Biden Blues

October 26, 2020

“How far will the market decline if Biden wins?” This has been the question that I’ve been receiving lately. I have received it for a while, but it’s starting to happen with more frequency. I do understand where the question is coming from, discussions of higher taxes, more regulation, and weaker international trade agreements can easily lead one to believe that the future is bleak.

I think the uptick in the receipt of this question is probably due to the polls. Since recent debates, the gap seems to have widened for Biden, and democratic sweep percentages have increased. However, if you didn’t learn anything from last time around, then we should re-name you Dory from Finding Nemo.  Polls give an indication of current sentiment but are not good predictors of election outcomes.

So rather than drag you around with a bunch of statistics that are mostly meaningless, I will tell you the tried and true measure of any potential market moving event. IF IT’S COMMONLY KNOWN, THEN THE MARKET HAS ALREADY PRICED IT IN. Millions of data sets, including earnings, news, facts, and rumors move the market each and every second. 

I think the question should be re-phrased to, “How much volatility will we likely get if Biden wins?” As we get closer to the election and the polls are measuring sentiment on the election day, you will find the market has already priced in that outcome. Sure, I believe we may get some volatility, especially if we get an unexpected event, such as a drawn out declared winner, however from a longer-term perspective, that ship has sailed. 

Now let’s take a quick look at history and you’ll find that since Herbert Hoover, things are actually pretty close. A 0.1% difference in S&P 500 returns, both parties have had the same amount of negative years and GDP negative growth years are within 1. A deeper dive may surprise you. The graph below breaks it down further to the composition of the 3 legislative branches. I’ll leave you to look at the numbers.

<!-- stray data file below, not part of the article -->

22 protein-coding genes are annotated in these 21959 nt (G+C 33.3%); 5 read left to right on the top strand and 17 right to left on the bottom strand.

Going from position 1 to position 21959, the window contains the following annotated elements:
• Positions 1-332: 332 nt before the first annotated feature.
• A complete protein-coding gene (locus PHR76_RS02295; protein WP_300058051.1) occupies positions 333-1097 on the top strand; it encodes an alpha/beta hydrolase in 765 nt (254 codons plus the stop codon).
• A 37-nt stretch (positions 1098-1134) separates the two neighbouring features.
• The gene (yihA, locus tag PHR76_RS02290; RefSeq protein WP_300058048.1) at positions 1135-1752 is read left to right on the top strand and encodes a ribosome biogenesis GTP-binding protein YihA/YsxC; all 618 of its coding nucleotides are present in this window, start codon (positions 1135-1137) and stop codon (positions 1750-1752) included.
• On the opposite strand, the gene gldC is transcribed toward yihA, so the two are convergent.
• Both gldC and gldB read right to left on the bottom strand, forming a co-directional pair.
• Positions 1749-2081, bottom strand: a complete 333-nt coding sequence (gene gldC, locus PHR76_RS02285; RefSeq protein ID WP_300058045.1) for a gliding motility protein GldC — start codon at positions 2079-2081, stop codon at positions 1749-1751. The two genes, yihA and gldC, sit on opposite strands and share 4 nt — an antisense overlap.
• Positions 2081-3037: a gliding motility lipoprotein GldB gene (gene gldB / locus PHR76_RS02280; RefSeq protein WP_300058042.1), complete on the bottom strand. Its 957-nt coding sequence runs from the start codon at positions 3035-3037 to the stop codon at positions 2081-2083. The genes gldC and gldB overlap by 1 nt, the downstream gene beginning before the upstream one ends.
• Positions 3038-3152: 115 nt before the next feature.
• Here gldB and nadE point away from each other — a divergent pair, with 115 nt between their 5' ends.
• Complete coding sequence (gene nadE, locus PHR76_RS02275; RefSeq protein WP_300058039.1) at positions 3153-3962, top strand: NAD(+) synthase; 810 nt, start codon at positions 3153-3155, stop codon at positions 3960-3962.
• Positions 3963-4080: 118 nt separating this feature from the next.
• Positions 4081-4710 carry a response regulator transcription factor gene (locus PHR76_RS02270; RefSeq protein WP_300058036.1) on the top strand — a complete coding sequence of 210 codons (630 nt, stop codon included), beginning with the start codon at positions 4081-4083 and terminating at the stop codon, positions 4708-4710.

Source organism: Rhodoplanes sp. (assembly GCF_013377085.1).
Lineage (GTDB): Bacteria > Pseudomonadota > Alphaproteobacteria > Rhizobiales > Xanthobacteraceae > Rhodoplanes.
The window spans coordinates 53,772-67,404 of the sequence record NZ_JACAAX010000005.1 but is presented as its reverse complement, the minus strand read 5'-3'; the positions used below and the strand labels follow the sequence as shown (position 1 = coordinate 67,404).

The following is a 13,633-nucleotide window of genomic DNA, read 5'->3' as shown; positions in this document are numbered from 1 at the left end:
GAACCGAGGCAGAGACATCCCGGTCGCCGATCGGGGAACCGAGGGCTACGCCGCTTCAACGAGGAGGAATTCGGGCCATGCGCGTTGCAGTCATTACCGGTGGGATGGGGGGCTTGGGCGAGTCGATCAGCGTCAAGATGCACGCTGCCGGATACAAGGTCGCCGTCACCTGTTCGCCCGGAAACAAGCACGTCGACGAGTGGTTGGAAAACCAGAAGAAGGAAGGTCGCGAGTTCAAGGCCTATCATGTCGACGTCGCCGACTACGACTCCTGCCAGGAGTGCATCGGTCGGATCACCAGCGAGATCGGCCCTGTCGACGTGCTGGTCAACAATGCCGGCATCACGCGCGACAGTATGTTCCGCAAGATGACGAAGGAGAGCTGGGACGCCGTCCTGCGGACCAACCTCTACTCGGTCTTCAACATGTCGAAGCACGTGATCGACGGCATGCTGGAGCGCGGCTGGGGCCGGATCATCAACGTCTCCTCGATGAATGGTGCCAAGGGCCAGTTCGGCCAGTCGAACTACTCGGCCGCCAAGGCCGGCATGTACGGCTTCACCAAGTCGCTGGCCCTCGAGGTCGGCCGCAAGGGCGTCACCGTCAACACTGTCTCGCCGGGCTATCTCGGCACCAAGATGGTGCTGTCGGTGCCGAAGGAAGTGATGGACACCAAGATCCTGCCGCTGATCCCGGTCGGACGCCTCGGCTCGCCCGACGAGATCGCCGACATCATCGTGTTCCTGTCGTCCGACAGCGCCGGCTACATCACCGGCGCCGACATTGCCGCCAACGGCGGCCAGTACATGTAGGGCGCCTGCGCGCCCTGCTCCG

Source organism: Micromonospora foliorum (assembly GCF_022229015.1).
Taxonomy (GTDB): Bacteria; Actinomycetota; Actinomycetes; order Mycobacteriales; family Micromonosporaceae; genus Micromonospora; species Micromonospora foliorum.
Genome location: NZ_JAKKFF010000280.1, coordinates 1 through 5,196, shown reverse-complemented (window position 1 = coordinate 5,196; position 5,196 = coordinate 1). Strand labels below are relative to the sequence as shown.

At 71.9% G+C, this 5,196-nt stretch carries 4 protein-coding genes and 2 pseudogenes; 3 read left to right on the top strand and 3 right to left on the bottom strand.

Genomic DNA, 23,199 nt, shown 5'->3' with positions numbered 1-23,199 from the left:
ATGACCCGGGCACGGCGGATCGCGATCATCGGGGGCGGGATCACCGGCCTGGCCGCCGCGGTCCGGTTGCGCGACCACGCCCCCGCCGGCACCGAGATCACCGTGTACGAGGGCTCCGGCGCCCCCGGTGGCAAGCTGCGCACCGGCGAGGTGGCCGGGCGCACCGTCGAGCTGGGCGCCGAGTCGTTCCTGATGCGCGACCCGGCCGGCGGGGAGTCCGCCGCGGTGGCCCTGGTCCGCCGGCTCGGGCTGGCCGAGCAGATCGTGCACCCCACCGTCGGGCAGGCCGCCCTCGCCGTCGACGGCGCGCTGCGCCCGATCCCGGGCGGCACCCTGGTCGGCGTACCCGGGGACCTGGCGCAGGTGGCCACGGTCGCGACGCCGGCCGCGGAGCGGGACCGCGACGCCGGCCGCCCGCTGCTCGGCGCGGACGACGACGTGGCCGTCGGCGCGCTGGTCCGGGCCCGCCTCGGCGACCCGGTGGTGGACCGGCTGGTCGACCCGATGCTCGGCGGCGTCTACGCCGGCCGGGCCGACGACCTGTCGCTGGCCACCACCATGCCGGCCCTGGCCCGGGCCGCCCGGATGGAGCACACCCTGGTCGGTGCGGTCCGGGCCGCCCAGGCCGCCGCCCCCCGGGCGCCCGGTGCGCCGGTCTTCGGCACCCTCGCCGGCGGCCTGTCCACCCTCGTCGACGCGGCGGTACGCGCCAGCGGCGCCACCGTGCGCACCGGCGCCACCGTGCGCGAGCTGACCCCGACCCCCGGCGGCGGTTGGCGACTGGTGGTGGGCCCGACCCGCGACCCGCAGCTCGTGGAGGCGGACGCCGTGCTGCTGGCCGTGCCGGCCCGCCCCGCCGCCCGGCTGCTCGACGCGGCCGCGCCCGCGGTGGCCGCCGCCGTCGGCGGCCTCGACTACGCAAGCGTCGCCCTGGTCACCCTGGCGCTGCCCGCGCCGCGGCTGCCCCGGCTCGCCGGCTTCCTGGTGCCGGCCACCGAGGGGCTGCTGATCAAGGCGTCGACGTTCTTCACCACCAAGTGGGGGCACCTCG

Now it’s not to say that the unexpected will not happen, or we will not experience any type of volatility if the polls are correct. I believe it’s prudent when markets are nearing all time highs to keep a little cash on the sideline and look to trim from the names you own that get massive intraday pops. The stored cash can be deployed to take advantage of any volatility to the downside we may get.

No matter who gets in, the sun will rise the next day and I truly believe the heart and soul of capitalism will shine through. A shift from what has worked over the past few years, to what has not may be in the cards, and the ability to maneuver within a market is a far superior strategy than trying to time it.

With that said. Here is the Buy/Sell

Mick Graham, CPM®, AIF®
Branch Manager Raymond James
Financial Advisor Melbourne, F
L

Mick Graham, CPM®, AIF® Branch Manager Raymond James Financial Advisor Melbourne, FL

The information contained in this report does not purport to be a complete description of the securities, markets, or developments referred to in this material nor is it a recommendation. The information has been obtained from sources considered to be reliable, but we do not guarantee that the foregoing material is accurate or complete. Any opinions are those of Mick Graham and not necessarily those of Raymond James. Expressions of opinion are as of this date and are subject to change without notice. There is no guarantee that these statements, opinions or forecasts provided herein will prove to be correct. Investing involves risk and you may incur a profit or loss regardless of strategy selected. Keep in mind that individuals cannot invest directly in any index, and index performance does not include transaction costs or other fees, which will affect actual investment performance. Individual investor’s results will vary. Past performance does not guarantee future results. Future investment performance cannot be guaranteed, investment yields will fluctuate with market conditions.

The S&P 500 is an unmanaged index of 500 widely held stocks that is generally considered representative of the U.S. stock market.

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